Reviews and Problems with Konica Minolta Maxxum 7D / Dynax 7D / Alpha-7 Digital
Showing 1-10 of 21
The Luminous Landscape
13 January 2009
Conclusion: In the end, anyone committed to Minolta lenses will likely find the Maxxum 7D to be an excellent choice – fully competitive with other camera maker’s digital SLR offerings. For those choosing a new digital camera who are without a legacy lens collection to sway their choice, the Maxxum 7D will be...
Excerpt: Konica Minolta has finally entered the arena for high end DSLR's with the new Dynax 7D digital camera - producing some outstanding results. In many reviews on the web, you will find that each review has been conducted using a zoom lens which is good, but by no means as good a fixed focal length pro...
Excerpt: We put a pre-production Konica Minolta Dynax 7D through its paces at one of the biggest sporting events of the yearMonday, 22nd November - This hands-on preview started with a report on a pre-production sample camera, of which we weren't able to provide image quality feedback.
Conclusion: In use the 7D proved to be an excellent 'photographic tool', it feels good to hold, it's easy to change settings (thanks to the fact that almost all the major settings have external buttons / levers) and the camera feels responsive in use.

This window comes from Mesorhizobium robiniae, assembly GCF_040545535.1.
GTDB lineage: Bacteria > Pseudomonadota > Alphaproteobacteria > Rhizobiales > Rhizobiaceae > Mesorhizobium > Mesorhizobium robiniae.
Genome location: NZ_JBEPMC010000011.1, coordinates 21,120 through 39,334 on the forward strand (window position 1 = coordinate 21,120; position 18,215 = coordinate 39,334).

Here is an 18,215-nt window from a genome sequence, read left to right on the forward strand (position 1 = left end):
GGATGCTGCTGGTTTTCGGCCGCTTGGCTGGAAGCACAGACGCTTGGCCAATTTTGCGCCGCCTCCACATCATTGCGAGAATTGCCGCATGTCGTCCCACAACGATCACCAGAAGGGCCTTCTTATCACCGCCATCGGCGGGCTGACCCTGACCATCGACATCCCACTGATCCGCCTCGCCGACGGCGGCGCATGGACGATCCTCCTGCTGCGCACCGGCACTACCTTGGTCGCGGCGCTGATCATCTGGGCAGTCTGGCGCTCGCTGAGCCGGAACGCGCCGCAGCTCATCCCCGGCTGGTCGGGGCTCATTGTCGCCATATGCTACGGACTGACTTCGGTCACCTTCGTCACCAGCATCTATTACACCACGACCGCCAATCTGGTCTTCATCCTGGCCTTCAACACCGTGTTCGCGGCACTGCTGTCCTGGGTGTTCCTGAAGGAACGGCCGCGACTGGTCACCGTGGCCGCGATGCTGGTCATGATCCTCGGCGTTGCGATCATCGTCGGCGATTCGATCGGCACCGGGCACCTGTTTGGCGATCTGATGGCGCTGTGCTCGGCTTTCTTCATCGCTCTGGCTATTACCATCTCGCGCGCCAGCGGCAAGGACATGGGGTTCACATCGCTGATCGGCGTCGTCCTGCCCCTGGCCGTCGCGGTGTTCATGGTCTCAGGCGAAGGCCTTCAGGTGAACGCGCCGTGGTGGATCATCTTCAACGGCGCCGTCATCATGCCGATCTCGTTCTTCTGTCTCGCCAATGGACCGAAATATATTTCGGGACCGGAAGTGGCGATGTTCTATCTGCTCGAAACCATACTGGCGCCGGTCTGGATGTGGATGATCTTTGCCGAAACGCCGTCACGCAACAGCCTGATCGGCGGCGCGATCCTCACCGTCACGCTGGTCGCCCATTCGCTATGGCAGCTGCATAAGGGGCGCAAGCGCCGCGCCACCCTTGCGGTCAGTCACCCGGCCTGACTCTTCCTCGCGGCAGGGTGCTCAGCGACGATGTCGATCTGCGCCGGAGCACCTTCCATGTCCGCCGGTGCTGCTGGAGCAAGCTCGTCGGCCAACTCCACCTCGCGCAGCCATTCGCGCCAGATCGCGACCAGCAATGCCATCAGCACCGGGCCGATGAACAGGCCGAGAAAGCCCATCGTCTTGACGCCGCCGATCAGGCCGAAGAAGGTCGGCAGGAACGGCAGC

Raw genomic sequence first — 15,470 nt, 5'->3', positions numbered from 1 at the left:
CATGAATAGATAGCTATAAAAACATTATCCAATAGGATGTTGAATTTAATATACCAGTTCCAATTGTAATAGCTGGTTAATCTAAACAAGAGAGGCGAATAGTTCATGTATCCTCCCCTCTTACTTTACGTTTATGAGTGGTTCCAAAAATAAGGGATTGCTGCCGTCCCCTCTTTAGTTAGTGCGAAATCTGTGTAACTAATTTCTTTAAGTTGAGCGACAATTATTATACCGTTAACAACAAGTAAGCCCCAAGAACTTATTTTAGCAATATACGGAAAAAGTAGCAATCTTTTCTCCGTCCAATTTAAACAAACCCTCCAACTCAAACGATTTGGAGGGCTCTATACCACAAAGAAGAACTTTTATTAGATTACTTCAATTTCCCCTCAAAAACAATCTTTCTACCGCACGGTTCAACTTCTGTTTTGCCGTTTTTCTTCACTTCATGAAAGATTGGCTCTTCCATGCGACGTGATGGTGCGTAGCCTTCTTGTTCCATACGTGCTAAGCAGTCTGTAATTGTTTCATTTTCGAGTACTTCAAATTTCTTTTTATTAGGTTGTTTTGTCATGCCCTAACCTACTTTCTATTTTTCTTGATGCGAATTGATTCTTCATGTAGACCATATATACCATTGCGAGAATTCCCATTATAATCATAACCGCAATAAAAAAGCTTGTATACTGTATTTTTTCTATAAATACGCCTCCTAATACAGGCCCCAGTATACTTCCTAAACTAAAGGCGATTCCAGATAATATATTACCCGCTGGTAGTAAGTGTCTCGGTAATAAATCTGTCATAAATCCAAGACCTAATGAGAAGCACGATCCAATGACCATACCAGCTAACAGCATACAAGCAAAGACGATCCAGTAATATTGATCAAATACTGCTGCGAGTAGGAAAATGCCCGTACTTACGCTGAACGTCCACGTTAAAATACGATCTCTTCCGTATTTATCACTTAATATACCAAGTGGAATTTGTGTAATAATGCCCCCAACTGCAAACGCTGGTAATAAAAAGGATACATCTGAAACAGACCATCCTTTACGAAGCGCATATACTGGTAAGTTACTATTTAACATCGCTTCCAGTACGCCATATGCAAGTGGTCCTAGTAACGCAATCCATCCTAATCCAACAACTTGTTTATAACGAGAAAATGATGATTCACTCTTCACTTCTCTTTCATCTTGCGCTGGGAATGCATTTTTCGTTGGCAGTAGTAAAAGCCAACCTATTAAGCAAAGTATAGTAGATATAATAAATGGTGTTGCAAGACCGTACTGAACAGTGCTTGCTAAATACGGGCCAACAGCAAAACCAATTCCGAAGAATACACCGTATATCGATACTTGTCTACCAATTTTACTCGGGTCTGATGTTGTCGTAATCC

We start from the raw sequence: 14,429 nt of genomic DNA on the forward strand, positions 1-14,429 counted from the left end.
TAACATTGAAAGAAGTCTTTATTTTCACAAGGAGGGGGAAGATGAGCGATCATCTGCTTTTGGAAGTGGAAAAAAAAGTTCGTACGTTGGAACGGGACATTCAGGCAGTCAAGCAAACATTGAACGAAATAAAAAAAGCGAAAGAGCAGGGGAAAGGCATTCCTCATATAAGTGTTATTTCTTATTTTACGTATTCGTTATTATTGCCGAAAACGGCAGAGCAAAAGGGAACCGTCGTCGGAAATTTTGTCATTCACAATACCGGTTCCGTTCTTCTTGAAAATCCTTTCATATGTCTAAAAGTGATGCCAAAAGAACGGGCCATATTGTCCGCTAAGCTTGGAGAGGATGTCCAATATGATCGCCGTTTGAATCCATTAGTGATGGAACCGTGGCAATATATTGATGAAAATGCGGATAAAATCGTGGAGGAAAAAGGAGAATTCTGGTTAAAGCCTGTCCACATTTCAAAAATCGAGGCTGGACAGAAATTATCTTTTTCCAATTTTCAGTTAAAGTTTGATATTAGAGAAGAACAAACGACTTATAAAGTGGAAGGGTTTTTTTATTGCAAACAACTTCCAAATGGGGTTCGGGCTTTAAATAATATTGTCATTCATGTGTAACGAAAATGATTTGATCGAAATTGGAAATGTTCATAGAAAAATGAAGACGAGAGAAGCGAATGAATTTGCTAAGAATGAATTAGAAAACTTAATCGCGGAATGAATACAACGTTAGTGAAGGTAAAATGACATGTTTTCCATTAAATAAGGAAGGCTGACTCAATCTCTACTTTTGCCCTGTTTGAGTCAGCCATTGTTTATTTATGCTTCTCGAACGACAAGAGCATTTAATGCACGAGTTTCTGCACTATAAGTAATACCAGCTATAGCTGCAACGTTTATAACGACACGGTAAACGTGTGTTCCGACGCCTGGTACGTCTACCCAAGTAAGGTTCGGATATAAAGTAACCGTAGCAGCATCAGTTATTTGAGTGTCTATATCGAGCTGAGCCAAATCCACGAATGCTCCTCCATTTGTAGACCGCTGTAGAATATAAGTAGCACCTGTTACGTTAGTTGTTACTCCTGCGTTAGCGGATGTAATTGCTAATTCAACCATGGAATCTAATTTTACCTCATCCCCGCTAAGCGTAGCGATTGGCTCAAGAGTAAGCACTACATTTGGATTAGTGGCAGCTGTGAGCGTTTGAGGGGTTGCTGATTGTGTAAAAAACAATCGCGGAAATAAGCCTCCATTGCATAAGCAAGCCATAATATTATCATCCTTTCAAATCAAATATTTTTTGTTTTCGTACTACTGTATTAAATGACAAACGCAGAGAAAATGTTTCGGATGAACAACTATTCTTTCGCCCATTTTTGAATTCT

Pros: Good resolution, as good as the best six megapixel digital SLR's, Vibrant color response, fairly contrasty images (although not over the top), Low noise at higher sensitivities, although at the expense of detail and sharpness, Unique Anti-Shake system built into camera, All your lenses become 'An...
Cons: Some color clipping with the sRGB Natural+ color mode, Slower-than-the-competition startup time (2.6 sec before you can take a shot), No automatic rotation of images in play mode (despite recording of orientation), Long exposure NR limited to 30 seconds, some black pitting, Tendency for metering ...
Excerpt: The anti-shake's in the body! Who wouldn't be skeptical? Canon, Nikon, and Sigma have built anti-shake mechanisms into a selected few, expensive lenses. Why should Minolta optical engineers think they could win at the anti-shake game by putting such a device in the digital SLR camera body itself?
Excerpt: At first glance, the Konica
Minolta Maxxum 7D ($1599, body only) looks like just another
digital SLR. But look inside and you'll find a feature
that makes it stand out from the crowd. That feature
is KM's exclusive Anti-shake system, which has also
been seen on several of their consumer cameras.
Pros: Excellent photo quality (with sharpness up a notch), even at high ISO sensitivity, Anti-shake system adds stabilization to nearly all Maxxum AF lenses, Built like a tank, Superb performance (save for CF read/write speeds), Large 2.5" LCD display, Useful info screen on LCD; rotates when you shoot ...
Cons: Expensive, Soft images at default settings, Minolta's RAW conversion tools leave much to be desired, Slow USB connection, Long read/write times to CF card (especially after a burst of photos), Limited "zoom and scroll" feature
Conclusion: The Dynax 7D's all-round performance is only average. Its main advantages are its anti-shake system, which will only prove useful in specific conditions, and its control layout and general build quality.